This past Monday was Memorial Day and I was privileged to spend it at Rugby’s Memorial Hall. I was privileged to watch the American Legion Color Guard Advance the Colors standing straight and proud no matter how their aging bones may ache. I was privileged to stand and listen to the melody of the National Anthem performed by the Rugby School Band, directed by Kari Hill. I was privileged to put my hand over my heart cherishing the reciting the Pledge of Allegiance and believing every word of it. I was privileged to listen to the eloquence of Pastor Joshua Reimche as he delivered the inspirational invocation. I was privileged to hear Ron Torgerson introduce the honored guest knowing that I was in the midst of individuals who stood up for the security of this country and still continue to stand. I was privileged to learn about the poem “In Flanders Fields” that was written by Lieutenant Colonel John McCrae and narrated on Memorial Day by Don Abrahamson with a lilt in his voice that captured the moment. I was privileged to hear Dale Niewoehner’s Memorial Day Address with the depth of understanding of the Legion Post’s namesake, Clarence Albert Larson that only Dale could provide. I was privileged to partake in a moment of silence to remember those who gave the ultimate sacrifice, as well as the POWs and MIAs and felt great pride in a friend knowing what he still does today for those still missing. I was privileged to watch the laying of the wreath, the gun salute and then to be swept away by the playing of taps with the reality of war so evident as we honored the deceased and moisture filling many eyes.
On this day of privilege, as I awoke under the blanket of freedom woven by so many brave men and women who have stood on the wall so others wouldn’t have to. I had to ask myself do I care enough about my country to take a stand, even if it not a popular one. Do I do everything I can to make my city, my county, my state better? I know I can do more and I ask every one of you to do more if you are not already doing all you can. One of the mantras I banter about in my diatribes is “taking a stand”. This is one of the freedoms we should take advantage of with so many of our brave men and women fighting for and some died doing so. One way our city, county, state, and country will grow is for its people to take a stand and be respectful of someone else who takes a stand in opposition. Dialogue, communication, listening and understanding are true paths to a better tomorrow. It is our duty to get involved, take a stand, to make a difference. If we choose not to care enough to get involved or get engaged then it is our duty not to hold it against individuals who do. There are so many good people who can help this city, this county and this state that may choose not to get involved because if they do something that someone may not like it could cost them business, friends and maybe even family. Should that be the cost someone pays by caring enough to get involved when others chose not to. We need to learn to be accepting of differences, while still not compromising our own beliefs. That is a hard line to walk that many fail to even try. They would rather hate than respectfully disagree or even fervently disagree.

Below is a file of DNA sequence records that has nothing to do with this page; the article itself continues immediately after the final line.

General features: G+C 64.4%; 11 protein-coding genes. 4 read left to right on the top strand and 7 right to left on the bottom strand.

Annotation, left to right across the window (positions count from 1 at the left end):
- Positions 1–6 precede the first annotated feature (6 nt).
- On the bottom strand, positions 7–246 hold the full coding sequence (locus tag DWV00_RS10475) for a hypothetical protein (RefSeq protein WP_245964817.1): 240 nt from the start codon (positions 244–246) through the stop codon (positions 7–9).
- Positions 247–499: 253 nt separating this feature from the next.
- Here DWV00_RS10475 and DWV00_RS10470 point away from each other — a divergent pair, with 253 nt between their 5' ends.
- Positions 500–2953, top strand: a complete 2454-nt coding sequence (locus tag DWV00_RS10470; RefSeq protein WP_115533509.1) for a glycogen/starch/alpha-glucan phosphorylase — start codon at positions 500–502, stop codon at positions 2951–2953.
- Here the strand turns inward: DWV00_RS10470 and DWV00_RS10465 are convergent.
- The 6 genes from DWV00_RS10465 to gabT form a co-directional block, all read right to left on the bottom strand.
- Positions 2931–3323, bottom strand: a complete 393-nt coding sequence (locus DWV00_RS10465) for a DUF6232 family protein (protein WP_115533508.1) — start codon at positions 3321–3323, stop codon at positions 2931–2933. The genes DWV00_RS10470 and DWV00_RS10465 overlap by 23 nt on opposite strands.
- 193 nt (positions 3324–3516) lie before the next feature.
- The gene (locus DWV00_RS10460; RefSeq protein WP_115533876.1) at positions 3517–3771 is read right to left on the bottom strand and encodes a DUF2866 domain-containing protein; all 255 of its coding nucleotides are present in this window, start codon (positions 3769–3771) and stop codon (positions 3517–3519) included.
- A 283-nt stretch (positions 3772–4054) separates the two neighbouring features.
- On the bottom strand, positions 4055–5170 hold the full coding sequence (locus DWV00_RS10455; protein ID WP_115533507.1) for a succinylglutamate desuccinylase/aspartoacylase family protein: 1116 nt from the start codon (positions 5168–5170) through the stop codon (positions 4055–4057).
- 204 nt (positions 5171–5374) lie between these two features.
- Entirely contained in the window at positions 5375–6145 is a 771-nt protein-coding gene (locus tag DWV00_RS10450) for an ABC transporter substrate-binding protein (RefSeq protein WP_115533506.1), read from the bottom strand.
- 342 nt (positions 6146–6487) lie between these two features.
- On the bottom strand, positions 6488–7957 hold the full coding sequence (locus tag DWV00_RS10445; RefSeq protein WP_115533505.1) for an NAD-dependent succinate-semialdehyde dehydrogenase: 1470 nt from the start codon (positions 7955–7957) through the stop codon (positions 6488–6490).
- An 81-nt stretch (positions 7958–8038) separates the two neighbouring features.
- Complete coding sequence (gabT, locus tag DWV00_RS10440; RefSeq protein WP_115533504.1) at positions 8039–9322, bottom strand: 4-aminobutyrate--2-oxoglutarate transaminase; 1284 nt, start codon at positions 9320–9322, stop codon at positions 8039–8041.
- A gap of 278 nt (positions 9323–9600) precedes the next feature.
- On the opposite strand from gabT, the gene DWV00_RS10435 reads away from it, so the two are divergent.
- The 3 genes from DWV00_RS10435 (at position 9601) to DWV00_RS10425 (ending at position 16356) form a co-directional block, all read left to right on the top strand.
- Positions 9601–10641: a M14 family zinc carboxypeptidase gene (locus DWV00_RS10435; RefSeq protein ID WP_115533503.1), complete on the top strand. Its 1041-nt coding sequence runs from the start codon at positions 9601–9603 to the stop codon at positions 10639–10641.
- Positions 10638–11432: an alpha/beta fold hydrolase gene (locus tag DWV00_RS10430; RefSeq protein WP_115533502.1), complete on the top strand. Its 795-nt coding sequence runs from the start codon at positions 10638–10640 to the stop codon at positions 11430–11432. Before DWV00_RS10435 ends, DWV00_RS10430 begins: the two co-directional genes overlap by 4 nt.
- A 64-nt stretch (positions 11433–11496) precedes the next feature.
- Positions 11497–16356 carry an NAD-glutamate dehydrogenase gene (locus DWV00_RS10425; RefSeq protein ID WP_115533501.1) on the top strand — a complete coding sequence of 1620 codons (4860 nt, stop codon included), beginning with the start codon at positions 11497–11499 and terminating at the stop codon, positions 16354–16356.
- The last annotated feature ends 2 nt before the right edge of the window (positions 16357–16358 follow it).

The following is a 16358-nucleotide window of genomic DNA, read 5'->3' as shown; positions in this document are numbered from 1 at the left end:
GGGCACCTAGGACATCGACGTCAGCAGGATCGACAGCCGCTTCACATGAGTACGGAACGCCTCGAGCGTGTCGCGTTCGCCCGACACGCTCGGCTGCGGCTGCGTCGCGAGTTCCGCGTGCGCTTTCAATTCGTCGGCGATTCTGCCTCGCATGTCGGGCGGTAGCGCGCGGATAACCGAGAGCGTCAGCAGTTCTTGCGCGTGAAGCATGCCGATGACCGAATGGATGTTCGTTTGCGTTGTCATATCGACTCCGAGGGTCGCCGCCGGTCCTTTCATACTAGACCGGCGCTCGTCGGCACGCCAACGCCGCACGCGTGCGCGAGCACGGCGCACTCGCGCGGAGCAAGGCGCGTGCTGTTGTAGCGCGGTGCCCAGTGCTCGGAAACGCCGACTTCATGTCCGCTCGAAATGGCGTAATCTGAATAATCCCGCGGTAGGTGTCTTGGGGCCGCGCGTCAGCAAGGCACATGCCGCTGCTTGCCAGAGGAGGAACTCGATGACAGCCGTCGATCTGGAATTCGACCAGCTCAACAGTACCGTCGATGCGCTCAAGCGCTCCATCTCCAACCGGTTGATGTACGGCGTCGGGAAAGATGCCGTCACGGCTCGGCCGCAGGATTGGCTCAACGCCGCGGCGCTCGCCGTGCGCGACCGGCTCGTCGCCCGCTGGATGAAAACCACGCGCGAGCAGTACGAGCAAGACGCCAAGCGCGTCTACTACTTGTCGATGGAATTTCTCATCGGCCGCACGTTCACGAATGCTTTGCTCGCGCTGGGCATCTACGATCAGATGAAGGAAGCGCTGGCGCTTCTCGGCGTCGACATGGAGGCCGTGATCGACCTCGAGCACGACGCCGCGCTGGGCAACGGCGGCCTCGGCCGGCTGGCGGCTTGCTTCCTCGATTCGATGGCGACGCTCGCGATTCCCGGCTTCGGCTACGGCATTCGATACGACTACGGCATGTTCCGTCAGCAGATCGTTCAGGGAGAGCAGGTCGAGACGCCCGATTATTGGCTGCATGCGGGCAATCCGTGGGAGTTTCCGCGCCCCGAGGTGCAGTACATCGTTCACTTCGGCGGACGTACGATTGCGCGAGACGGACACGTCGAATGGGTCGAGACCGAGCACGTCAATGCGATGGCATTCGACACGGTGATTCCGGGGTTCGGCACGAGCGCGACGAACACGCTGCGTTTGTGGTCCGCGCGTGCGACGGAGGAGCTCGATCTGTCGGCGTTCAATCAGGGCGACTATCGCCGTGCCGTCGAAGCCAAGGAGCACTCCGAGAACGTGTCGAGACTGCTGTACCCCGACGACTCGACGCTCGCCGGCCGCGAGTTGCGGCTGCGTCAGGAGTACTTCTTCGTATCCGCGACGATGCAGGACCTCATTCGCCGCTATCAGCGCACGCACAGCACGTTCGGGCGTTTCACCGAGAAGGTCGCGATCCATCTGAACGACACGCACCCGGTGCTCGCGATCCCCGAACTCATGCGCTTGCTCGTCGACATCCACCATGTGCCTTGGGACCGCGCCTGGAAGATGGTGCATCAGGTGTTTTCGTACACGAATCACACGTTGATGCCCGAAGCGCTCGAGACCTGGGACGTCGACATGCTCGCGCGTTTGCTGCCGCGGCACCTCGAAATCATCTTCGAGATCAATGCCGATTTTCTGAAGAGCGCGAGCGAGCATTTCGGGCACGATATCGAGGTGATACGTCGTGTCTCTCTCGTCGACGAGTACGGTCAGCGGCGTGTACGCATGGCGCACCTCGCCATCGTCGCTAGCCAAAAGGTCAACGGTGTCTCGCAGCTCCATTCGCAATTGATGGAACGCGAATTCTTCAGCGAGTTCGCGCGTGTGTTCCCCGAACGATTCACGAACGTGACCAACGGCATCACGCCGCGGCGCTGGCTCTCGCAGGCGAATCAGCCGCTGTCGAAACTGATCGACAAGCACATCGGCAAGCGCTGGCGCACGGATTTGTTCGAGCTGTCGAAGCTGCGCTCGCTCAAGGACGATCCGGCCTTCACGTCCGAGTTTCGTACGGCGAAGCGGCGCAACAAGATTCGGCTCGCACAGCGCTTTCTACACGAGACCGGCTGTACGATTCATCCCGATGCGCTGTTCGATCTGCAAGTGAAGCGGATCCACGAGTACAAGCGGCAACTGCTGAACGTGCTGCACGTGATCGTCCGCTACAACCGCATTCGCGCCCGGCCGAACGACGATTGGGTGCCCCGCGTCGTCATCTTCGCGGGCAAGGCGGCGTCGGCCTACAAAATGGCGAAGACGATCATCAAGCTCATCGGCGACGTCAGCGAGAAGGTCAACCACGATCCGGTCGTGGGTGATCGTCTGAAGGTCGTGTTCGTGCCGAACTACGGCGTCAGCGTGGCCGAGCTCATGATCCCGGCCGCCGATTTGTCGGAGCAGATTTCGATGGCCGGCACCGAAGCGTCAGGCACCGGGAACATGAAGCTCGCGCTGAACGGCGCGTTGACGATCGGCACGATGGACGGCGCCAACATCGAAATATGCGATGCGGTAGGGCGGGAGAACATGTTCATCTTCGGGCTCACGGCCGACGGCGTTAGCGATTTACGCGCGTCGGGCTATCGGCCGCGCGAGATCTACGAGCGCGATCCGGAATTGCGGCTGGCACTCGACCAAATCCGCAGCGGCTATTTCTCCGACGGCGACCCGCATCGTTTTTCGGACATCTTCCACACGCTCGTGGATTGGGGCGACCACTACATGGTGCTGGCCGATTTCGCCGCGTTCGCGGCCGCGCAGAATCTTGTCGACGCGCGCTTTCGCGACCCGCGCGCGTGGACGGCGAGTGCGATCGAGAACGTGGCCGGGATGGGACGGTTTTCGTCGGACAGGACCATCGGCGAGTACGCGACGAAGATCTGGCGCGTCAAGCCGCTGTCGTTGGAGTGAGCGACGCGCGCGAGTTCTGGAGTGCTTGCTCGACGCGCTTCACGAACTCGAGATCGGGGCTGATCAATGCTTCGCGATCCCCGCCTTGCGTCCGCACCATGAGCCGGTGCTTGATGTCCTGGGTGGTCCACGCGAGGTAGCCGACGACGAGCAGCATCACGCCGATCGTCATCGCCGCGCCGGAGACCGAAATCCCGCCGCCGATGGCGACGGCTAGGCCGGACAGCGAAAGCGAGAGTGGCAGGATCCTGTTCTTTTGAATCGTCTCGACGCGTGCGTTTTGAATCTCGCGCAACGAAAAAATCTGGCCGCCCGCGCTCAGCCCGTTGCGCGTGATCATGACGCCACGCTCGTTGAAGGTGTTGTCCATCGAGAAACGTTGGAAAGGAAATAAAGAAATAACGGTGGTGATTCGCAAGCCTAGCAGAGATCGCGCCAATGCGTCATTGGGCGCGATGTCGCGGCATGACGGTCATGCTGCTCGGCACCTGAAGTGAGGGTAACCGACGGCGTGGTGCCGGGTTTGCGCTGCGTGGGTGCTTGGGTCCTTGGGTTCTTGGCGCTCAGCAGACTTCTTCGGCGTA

I am reminded of a story of a great and wise friend who fought in Viet Nam and still has the emotional and physical scars to remind him daily of his sacrifices. Instead of lamenting or making excuses of what he did for his country, he brings life, joy and knowledge to all around him. One day we were talking about politics, as is our nature, and he shared with me a story that I will never forget. The setting was a demonstration where a group of protesters were against an initiative the military was taking, and were against the United Sates involvement in the Middle East. My friend was in the vicinity of this demonstration and the ruckus lured him there to watch. As is the nature of some protesters of this ilk, the rhetoric escalated into flag burning! This man, who fought for this country and believes in the symbol that our country’s flag represents. This man who flies the American flag with such pride. This man who still carries the scars of the battles he fought for this country. This man who consoled the loved ones of men who fought and died for this country and that flag. This man, and my dear friend, did what every man or woman who believes in what this country stands for and what that flag represents would do. He walked over to these protesters, looked them dead in the eye and with resolute and valor that only a person that has walked his journey could do uttered three simple words that spoke volumes, “You Are Welcome!” He understood exactly what he fought for.
Yes I am privileged indeed to have people like this in my life. I am privileged to live in this country that allows me to be heard even when I am wrong. I hope this propels you to pause, to remember, to get involved, get engaged or at least respect others that do.
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